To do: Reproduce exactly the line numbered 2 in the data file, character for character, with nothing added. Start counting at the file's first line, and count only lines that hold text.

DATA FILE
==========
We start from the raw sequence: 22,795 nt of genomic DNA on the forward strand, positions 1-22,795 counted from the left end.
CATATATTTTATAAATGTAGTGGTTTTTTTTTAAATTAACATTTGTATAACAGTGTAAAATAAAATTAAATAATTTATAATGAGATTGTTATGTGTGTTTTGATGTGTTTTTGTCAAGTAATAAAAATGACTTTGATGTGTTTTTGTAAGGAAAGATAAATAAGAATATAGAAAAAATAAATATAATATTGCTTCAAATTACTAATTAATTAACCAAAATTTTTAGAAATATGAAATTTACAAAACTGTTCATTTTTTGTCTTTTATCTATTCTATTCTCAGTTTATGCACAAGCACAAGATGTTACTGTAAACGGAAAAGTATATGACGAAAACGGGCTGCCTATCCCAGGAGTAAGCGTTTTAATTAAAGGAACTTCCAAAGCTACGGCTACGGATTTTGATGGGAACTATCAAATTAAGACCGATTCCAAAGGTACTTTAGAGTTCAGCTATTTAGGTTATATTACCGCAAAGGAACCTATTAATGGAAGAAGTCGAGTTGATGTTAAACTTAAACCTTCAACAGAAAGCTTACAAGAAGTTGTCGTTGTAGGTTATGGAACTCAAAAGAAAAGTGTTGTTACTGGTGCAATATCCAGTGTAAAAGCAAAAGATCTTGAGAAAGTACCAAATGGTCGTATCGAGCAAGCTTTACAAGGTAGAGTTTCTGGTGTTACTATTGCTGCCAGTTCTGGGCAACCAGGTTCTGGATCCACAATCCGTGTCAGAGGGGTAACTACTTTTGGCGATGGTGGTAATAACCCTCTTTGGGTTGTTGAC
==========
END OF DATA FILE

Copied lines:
CATATATTTTATAAATGTAGTGGTTTTTTTTTAAATTAACATTTGTATAACAGTGTAAAATAAAATTAAATAATTTATAATGAGATTGTTATGTGTGTTTTGATGTGTTTTTGTCAAGTAATAAAAATGACTTTGATGTGTTTTTGTAAGGAAAGATAAATAAGAATATAGAAAAAATAAATATAATATTGCTTCAAATTACTAATTAATTAACCAAAATTTTTAGAAATATGAAATTTACAAAACTGTTCATTTTTTGTCTTTTATCTATTCTATTCTCAGTTTATGCACAAGCACAAGATGTTACTGTAAACGGAAAAGTATATGACGAAAACGGGCTGCCTATCCCAGGAGTAAGCGTTTTAATTAAAGGAACTTCCAAAGCTACGGCTACGGATTTTGATGGGAACTATCAAATTAAGACCGATTCCAAAGGTACTTTAGAGTTCAGCTATTTAGGTTATATTACCGCAAAGGAACCTATTAATGGAAGAAGTCGAGTTGATGTTAAACTTAAACCTTCAACAGAAAGCTTACAAGAAGTTGTCGTTGTAGGTTATGGAACTCAAAAGAAAAGTGTTGTTACTGGTGCAATATCCAGTGTAAAAGCAAAAGATCTTGAGAAAGTACCAAATGGTCGTATCGAGCAAGCTTTACAAGGTAGAGTTTCTGGTGTTACTATTGCTGCCAGTTCTGGGCAACCAGGTTCTGGATCCACAATCCGTGTCAGAGGGGTAACTACTTTTGGCGATGGTGGTAATAACCCTCTTTGGGTTGTTGAC